Connecticut tobacco field where MLK worked to be historically protected
The Connecticut tobacco farm where Martin Luther King Jr. worked in the 1940s will be historically protected.
The Trust for Public Land and the town of Simsbury, Conn., announced in a statement on Friday that the property known locally as Meadowood — a 288-acre area that was once a tobacco farm — will be preserved for future generations to learn about the experiences of Black Americans.
“We are pleased to have worked with the Town of Simsbury and many partners to preserve the Meadowood property for generations to enjoy the beauty of this place and learn from the special and often overlooked history of this land,” Walker Holmes, Connecticut state director for The Trust for Public Land, said in a statement.
The Trust for Public Land and the town of Simsbury said the property, in addition to the experiences that occurred there, “offers important connections to Civil Rights history in Connecticut.”
King, as part of a partnership with Atlanta’s Morehouse College, was reportedly sent to the tobacco farms in Connecticut in 1944 to work the fields and earn money for tuition.
He reportedly wrote about his experience on the tobacco farms in letters home during the summers.
Almost 130 acres of the property will be set aside for recreational activities, and roughly 120 acres of the area will be preserved as working farmland, according to The Trust for Public Land and the city of Simsbury.
Additionally, the city of Simsbury kept 24 acres for municipal needs and 2 acres for historical preservation, including interpretative elements that illustrate the history of the land.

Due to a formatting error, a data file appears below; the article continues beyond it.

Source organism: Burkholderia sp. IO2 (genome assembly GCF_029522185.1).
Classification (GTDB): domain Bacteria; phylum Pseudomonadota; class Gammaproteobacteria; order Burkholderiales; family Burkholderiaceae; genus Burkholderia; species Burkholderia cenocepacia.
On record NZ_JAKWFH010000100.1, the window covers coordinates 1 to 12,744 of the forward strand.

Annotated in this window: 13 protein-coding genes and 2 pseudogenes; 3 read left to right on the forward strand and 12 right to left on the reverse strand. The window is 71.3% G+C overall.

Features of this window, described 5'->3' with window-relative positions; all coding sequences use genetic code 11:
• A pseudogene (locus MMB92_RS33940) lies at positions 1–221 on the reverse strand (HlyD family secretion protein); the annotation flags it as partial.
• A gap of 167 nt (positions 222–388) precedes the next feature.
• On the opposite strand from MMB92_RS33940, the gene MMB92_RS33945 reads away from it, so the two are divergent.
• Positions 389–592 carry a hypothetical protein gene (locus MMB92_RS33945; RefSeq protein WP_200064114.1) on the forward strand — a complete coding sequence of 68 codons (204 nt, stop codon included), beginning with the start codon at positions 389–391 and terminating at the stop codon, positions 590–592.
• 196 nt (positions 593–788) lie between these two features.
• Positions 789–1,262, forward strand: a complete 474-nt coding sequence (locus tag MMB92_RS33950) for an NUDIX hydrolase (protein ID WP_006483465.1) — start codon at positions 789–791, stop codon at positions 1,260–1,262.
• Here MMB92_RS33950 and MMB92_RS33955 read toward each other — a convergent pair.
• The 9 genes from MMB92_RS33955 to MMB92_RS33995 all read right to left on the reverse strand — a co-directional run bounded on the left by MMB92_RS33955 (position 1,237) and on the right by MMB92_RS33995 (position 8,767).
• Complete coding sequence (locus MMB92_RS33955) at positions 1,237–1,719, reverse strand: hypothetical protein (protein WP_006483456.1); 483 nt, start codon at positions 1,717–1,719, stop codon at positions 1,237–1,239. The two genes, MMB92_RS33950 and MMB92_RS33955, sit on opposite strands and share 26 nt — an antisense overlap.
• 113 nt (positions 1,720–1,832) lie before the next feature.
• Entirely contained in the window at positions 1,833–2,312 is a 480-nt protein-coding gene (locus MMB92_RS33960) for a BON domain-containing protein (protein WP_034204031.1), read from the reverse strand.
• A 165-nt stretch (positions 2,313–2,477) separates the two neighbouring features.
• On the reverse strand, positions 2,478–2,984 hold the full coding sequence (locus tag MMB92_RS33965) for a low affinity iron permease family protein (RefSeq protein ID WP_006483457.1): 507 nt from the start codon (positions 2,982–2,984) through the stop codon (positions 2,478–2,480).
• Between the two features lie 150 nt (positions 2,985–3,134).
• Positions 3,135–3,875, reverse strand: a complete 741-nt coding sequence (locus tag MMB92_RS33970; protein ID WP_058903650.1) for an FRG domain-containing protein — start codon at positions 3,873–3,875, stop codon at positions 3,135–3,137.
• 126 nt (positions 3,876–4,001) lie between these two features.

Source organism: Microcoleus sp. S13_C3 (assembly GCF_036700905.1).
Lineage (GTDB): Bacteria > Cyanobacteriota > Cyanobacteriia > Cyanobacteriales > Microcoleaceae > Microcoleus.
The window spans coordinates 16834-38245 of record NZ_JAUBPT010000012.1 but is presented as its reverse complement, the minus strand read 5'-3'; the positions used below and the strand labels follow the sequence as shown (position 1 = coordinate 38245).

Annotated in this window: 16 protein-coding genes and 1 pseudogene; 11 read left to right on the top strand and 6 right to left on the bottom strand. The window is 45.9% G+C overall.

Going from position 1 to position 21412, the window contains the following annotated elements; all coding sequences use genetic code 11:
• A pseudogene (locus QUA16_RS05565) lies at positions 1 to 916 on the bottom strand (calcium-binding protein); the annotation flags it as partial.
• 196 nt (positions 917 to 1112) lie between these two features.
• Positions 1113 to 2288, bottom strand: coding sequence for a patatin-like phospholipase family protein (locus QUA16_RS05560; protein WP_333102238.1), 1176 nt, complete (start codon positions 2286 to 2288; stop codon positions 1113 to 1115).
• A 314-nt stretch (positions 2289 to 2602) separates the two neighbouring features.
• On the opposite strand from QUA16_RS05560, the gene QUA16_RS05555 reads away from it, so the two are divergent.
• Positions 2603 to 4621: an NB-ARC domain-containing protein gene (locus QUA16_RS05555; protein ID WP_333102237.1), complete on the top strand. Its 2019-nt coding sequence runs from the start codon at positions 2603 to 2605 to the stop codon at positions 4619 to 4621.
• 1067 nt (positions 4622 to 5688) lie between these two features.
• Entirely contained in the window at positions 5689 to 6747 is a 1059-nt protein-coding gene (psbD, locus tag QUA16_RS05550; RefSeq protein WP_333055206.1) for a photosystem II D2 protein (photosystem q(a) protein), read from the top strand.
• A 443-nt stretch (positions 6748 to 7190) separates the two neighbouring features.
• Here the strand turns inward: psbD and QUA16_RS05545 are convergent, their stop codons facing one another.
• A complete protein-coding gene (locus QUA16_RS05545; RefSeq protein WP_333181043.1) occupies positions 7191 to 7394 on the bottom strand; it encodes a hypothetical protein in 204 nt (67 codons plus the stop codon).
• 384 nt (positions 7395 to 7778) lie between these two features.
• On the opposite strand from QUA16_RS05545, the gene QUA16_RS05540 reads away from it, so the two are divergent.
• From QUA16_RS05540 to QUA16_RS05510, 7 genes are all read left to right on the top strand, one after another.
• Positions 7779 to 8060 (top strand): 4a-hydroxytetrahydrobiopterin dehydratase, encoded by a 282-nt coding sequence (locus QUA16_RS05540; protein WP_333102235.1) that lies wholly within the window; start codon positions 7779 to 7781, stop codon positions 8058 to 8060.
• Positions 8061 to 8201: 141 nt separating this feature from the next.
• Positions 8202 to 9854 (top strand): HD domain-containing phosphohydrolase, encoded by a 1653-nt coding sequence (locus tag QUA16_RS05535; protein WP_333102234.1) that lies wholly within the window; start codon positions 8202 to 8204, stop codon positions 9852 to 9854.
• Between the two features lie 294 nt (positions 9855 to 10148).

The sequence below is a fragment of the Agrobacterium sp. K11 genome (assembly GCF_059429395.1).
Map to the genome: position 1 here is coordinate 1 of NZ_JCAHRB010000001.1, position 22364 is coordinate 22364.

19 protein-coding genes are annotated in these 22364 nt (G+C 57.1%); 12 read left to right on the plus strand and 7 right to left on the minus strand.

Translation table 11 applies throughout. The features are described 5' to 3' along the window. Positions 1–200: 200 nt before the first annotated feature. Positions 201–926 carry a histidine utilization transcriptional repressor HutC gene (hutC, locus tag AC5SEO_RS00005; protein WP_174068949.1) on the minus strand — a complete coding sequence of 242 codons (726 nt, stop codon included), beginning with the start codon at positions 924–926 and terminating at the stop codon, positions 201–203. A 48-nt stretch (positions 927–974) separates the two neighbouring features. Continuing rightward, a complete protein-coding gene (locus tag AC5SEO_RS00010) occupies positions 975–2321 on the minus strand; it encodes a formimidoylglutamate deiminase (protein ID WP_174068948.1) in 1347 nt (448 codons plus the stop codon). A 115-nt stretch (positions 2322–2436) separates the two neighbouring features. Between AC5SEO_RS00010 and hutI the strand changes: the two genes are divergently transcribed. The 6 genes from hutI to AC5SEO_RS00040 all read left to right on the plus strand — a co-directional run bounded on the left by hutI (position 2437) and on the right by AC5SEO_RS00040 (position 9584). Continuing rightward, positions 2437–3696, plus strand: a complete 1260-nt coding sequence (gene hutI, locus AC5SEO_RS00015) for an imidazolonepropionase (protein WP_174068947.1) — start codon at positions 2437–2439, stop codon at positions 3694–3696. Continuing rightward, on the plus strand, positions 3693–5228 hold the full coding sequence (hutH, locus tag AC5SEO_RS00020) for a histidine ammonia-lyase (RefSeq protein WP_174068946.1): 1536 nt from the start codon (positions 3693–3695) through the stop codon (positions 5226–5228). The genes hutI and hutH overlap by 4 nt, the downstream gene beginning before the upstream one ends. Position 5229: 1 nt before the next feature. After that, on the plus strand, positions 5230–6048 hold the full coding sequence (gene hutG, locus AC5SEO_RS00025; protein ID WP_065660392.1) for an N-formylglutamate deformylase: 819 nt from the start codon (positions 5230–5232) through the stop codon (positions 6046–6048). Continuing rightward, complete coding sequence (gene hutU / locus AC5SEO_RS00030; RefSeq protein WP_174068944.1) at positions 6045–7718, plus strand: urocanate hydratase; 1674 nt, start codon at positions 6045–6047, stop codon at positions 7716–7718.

With the protection from the state, Meadowood can now be part of the Connecticut Freedom Trail, which is a series of sites that “celebrate the accomplishments of the state’s African American community and promote heritage tourism,” according to The Trust for Public Land and the city of Simsbury.
The two entities said they, along with the State Historic Preservation Office, partners, and community members, will generate plans to restore some of the historic tobacco sheds.
The purchase of the Meadowood property came after Simsbury residents, through a referendum, authorized $2.5 million for the purchase of the 288-acre area.
The referendum, which passed with 87 percent of the vote, was established after a grassroots citizen petition.
Connecticut’s Department of Energy and Environmental Protection, Department of Agriculture and State Historic Preservation Office, in addition to the U.S. Fish and Wildlife Service and the George Dudley Seymour Trust, also contributed funds to protect the land.
Additionally, “many general individuals, foundations and funders” contributed to the effort, according to The Trust for Public Land and the city of Simsbury.
“The permanent protection of this historic site, including prime and important farmland soils, is a testament to collaboration among partners at the local, state, and federal level,” Connecticut Department of Agriculture Commissioner Bryan P. Hurlburt said in a statement.
“Together we will ensure that a cornerstone of Connecticut’s agricultural and cultural legacy remains intact,” he added.